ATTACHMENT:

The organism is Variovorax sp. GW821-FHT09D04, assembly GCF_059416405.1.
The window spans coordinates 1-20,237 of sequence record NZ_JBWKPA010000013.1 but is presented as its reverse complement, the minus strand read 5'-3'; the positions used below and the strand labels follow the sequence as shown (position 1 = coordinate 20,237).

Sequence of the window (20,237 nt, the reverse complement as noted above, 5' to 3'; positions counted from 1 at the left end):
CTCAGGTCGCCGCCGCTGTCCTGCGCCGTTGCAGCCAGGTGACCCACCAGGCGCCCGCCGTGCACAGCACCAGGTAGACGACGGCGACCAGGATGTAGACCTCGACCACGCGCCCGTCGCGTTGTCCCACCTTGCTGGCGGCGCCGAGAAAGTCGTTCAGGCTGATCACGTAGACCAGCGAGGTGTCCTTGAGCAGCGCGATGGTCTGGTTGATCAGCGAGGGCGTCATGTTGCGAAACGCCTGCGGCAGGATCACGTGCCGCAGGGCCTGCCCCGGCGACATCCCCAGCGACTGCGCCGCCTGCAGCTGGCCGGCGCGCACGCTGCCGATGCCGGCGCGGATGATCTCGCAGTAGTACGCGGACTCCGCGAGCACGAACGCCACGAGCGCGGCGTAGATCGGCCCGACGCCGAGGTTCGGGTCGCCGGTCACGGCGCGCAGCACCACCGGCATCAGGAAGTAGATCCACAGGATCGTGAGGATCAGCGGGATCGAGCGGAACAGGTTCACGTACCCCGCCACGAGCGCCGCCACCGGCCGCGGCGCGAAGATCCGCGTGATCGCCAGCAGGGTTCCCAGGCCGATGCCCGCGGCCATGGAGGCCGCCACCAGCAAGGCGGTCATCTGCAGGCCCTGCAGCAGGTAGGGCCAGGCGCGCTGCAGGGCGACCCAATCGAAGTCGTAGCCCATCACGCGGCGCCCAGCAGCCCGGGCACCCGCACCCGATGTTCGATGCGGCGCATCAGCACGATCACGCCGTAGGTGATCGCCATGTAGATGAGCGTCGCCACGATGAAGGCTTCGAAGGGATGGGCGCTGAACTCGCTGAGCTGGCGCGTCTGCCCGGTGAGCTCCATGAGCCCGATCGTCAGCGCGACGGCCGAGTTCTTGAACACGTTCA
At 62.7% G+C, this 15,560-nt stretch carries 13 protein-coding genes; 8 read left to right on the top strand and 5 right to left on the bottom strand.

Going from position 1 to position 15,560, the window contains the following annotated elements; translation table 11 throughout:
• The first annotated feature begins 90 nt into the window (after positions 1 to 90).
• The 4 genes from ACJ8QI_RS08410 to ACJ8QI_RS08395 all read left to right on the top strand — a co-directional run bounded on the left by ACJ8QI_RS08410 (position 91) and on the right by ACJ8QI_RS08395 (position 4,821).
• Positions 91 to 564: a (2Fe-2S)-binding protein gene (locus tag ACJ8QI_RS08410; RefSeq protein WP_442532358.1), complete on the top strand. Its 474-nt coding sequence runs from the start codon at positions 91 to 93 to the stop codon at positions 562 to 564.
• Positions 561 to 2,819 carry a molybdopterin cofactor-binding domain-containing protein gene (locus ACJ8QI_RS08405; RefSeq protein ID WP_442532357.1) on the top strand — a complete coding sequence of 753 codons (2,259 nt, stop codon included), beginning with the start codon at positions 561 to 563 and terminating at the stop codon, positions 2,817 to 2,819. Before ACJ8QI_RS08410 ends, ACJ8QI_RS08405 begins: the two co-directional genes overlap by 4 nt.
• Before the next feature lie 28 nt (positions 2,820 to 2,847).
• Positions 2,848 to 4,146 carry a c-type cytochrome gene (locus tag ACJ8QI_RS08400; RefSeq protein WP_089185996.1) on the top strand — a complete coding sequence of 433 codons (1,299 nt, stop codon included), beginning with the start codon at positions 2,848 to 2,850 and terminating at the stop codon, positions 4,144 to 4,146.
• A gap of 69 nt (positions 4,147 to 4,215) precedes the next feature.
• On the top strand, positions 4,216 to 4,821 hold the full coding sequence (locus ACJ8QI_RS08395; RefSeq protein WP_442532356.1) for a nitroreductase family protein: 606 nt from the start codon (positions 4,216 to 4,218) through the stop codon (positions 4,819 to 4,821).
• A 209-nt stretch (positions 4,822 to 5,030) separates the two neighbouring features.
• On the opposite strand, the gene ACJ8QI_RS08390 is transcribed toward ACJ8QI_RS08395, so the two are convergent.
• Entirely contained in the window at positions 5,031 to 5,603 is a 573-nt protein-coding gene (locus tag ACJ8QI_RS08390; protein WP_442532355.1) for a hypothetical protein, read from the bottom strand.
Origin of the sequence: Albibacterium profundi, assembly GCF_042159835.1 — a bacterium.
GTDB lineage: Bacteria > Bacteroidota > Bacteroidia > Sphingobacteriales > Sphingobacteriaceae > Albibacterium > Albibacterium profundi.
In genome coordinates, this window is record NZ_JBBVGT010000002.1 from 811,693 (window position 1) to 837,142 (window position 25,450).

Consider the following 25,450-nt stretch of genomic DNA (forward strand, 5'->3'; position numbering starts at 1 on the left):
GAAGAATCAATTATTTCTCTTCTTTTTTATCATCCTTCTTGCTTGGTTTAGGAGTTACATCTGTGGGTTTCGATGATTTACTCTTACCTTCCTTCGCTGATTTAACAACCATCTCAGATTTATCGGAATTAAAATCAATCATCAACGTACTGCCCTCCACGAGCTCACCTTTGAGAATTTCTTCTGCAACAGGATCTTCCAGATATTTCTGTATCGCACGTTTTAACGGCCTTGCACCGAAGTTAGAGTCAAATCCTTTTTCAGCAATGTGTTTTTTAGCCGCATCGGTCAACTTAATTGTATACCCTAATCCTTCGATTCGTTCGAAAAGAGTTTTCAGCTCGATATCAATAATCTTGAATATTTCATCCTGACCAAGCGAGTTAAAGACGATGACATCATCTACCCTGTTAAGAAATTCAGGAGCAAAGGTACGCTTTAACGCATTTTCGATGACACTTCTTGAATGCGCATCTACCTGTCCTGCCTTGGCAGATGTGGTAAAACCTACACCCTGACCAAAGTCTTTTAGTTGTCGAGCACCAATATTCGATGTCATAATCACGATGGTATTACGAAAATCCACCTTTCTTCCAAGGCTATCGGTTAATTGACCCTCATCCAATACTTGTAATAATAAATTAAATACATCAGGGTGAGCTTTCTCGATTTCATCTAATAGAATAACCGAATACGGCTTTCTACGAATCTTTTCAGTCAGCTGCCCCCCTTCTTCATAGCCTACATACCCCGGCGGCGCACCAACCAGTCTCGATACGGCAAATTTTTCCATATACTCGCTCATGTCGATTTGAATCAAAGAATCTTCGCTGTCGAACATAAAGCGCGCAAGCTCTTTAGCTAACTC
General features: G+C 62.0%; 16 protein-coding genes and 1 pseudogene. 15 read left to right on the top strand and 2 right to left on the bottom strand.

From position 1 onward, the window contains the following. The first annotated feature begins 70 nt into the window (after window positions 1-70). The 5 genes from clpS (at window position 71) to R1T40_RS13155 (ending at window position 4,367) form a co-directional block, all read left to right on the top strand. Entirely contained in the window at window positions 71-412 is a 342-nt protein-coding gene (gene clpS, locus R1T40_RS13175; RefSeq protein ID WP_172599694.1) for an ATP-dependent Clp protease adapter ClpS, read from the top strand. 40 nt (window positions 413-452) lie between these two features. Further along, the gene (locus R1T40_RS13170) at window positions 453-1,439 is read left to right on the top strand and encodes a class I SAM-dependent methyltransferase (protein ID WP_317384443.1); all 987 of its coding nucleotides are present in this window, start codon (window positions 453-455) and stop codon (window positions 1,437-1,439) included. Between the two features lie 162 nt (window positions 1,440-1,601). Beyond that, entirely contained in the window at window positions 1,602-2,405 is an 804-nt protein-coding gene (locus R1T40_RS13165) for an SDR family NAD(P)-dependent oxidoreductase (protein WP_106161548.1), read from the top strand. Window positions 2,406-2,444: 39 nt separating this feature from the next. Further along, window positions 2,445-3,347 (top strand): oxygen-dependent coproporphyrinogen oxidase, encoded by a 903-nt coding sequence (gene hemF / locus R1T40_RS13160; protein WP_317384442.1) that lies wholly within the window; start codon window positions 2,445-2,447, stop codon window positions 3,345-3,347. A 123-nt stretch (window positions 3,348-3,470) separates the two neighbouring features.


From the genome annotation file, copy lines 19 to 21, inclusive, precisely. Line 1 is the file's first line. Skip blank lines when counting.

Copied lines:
GTDB lineage: Bacteria > Bacteroidota > Bacteroidia > Sphingobacteriales > Sphingobacteriaceae > Albibacterium > Albibacterium profundi.
In genome coordinates, this window is record NZ_JBBVGT010000002.1 from 811,693 (window position 1) to 837,142 (window position 25,450).

Consider the following 25,450-nt stretch of genomic DNA (forward strand, 5'->3'; position numbering starts at 1 on the left):